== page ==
Some concrete examples:

Dropping things:

  • In most social contexts, it’s socially expected that people who need things to be on the ground put them there without making a sudden noise

  • This generally means using your arms to slowly lower the thing to the ground
  • People with disabilities often do not have the strength or motor coordination needed to lower things this way
  • Sometimes, people who can’t rely on muscles to lower things need to drop them and rely on gravity
  • (And some people have to rely on gravity some of the time, eg: when they’re tired, at the end of a long day, when they’re in a particularly draining environment, when they’ve already had to lift and drop the thing several times that day.)
  • Gravity only goes one speed, and dropped objects tend to make noise
  • Dropping a heavy object rather than lowering it slowly is usually perceived as a sign of anger (and for people without disabilities, it’s generally intended as one).
  • People with disabilities who drop things are often not intending it as an expression of anger.
  • Often, they drop things because they need them to be on the ground and have no other realistic way of getting them there.
  • If a person with a disability is dropping heavy things rather than lowering them, it’s important not to automatically assume that they are doing this out of a show of emotions
  • Consider seriously the possibility that they’re dropping things because they need to lower them, and due to disability are not able to do so in the socially expected way.

Another example: Plugging things in:

  • The socially expected way to plug things in is to slowly push the plug into the outlet using a steady pressure
  • That requires a particular kind of strength and muscle control
  • Some people with disabilities can’t do that
  • Some people with disabilities have to rely on momentum.
  • Relying on momentum involves one sudden forceful movement. 
  • That can look like punching, and can be perceived as excessive force
  • Most people without disabilities only plug things in with that kind of force when they are angry or frustrated
  • People with disabilities often plug things in that way because it’s the only way they can do it
  • If a person with a disability uses a lot of force to plug things in, don’t assume it’s a display of emotion.
  • Consider seriously the possibility that they’re doing it that way because that’s how their body works

In general:

  • Some socially expected movements are complicated and difficult
  • Sometimes people with disabilities can’t do it in the polite way
  • Sometimes, we have to do it in a way that’s more efficient
  • That’s often perceived as rude, inconsiderate, or threatening, when it’s really just limited ability to move in expected ways
  • No amount of social skills training or knowledge of socially expected behavior will make it physically possible to move in all expected ways
  • This can result in people with disabilities being perceived as angry or displaying rage when all they’re doing is moving
  • It’s important not to automatically assume that people with disabilities who move oddly are doing it to display anger. It might just be that that’s the only reasonable way for them to do something.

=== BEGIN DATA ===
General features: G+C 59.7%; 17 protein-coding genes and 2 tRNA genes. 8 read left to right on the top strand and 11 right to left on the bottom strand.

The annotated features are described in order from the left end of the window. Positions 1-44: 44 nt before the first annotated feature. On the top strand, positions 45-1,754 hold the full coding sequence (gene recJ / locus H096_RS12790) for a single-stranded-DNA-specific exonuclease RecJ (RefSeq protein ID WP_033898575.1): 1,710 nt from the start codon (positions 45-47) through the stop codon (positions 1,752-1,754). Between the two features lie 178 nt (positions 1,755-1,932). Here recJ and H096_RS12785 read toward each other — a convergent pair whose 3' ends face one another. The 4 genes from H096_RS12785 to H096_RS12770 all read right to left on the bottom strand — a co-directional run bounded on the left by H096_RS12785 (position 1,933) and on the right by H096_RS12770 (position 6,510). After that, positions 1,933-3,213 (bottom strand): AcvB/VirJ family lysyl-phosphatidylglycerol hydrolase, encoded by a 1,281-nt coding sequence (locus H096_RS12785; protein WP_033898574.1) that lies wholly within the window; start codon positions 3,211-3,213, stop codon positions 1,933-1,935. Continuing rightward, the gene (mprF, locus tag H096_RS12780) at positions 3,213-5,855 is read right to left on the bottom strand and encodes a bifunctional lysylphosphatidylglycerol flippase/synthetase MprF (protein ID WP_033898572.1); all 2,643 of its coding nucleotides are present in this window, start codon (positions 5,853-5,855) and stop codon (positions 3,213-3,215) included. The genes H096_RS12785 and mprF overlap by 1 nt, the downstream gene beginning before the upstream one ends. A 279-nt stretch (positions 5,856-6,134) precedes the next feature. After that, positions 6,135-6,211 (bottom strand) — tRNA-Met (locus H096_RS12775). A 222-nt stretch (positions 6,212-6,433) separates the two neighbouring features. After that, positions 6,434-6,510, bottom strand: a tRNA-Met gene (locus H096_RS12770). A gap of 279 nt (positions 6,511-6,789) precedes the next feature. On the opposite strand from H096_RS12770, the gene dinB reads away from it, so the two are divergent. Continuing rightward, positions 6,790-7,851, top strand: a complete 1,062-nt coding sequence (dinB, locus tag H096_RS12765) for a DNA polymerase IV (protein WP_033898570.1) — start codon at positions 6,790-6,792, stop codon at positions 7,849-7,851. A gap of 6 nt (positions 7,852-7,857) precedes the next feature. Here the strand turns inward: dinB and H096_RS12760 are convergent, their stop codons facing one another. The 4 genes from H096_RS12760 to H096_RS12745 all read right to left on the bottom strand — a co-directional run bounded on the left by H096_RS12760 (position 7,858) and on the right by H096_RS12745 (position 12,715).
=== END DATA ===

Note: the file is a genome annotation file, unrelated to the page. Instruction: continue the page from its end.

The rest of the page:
• If you understand this, you’ll be much more able to relate to people with disabilities and include people
  • (People with disabilities, like everyone else, sometimes display anger and frustration in physical ways. But they are routinely wrongly perceived as doing so. It is possible, and important, to learn to tell the difference).

tl;dr People with disabilities are often perceived as displaying rage or aggression when they’re just moving. This is because socially expected ways of moving are often very inefficient in ways that aren’t too difficult for most nondisabled people, but can be difficult or impossible for people with disabilities. It’s important to learn to tell the difference between people with disabilities moving efficiently and people with disabilities displaying anger. Scroll up for details and examples.

Replying to "Noticing a Consent Problem"

Offering multiple concrete choices can be a good idea if you notice that the person you’re talking to says ‘yes’ OR 'no’ more than usual.

My sister seems to have the opposite issue that you’re describing here; she replies with “no” to a lot of statements, even if I’m suggesting something she usually likes (like going to a movie). And similar to another reader’s experience, open-ended questions can get overwhelming for her. If I ask, “If you don’t want to go to the movies, what do you want to do this afternoon?” she usually answers, “I don’t know”. But if I say, “Would you rather spend time alone?” she’ll say, “No”. At this point I used to walk away, and I would tell her where to find me when she figured out what she wanted to do. Both of us would feel lonely after this happened.

But a few years ago I changed my strategy. The best response from me is the same as for the consent problem you described. If I offer my sister three or four choices of activities, she can figure out what she wants a lot better. And we can go through options or variations until she can communicate what she actually wants to do. We have a lot more fun when we spend time together now!

For people who like to hug

I’m a hugger, and I regularly come across people who don’t like hugging, or don’t like hugging someone they just met, or any of a multitude of reasons that mean ‘they don’t want to hug me right now’. 

What I do is instead of just hugging people (including people I know) I just sort of hold my arms up and ask “Hug?” (I need to figure out how to ask in a way that 'no’ is an option…) 

Sometimes people hug me, sometimes they don’t. One time my friend had hurt her upper arm and could only hug specific ways.

If someone doesn’t want to hug, I don’t want them to feel left out, so I offer a high-five. 
If they don’t want a high-five, I offer a fist bump. 
One of my friends is really uncomfortable with touching people, so instead we just touch pointer finger fingertips. 
If someone just plain doesn’t want to touch, then I wave at them. 

This has seemed to work for me so far. 

- Stephani-d